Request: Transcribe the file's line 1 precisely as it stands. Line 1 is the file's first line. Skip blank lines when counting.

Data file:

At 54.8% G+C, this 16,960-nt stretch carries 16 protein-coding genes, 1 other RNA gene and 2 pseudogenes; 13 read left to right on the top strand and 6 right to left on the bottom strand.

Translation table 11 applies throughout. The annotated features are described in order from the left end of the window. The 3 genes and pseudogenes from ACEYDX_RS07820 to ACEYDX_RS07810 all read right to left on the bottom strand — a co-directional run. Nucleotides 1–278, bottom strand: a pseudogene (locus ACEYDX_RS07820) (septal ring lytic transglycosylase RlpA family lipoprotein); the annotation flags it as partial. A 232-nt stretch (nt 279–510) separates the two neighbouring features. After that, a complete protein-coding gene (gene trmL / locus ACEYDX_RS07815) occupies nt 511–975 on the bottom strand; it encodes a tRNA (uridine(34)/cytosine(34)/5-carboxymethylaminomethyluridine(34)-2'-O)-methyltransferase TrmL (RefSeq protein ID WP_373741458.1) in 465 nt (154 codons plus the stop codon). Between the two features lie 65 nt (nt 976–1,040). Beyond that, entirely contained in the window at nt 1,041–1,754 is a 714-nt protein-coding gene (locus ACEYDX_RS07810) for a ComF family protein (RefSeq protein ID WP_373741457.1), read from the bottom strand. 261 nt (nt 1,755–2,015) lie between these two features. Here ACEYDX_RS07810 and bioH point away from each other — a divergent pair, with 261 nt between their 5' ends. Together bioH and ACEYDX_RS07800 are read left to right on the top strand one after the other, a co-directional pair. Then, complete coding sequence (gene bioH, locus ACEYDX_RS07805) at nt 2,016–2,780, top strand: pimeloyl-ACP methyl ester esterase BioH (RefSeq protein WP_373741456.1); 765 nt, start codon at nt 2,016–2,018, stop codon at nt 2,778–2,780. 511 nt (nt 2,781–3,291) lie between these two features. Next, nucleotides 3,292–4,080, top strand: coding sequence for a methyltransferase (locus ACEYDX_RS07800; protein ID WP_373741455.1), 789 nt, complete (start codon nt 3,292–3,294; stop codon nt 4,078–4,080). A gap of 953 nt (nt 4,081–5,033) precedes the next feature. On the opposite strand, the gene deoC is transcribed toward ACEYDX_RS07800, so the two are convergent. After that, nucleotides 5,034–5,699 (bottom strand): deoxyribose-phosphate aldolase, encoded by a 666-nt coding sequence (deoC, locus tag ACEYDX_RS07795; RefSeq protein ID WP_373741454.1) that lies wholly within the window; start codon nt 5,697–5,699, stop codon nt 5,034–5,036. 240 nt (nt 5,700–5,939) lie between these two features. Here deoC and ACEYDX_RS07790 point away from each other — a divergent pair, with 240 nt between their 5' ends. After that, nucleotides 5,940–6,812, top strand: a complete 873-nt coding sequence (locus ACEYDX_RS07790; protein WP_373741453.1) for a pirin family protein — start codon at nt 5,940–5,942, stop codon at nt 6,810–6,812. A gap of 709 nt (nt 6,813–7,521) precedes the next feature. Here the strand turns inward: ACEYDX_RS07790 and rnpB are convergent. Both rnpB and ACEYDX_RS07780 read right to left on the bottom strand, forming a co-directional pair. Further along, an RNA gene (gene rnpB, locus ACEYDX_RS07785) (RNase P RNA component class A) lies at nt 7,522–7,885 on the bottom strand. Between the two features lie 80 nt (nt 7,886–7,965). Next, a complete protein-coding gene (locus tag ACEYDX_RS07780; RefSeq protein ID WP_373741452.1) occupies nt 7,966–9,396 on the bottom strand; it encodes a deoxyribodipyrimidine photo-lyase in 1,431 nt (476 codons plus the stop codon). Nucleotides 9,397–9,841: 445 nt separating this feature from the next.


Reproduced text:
At 54.8% G+C, this 16,960-nt stretch carries 16 protein-coding genes, 1 other RNA gene and 2 pseudogenes; 13 read left to right on the top strand and 6 right to left on the bottom strand.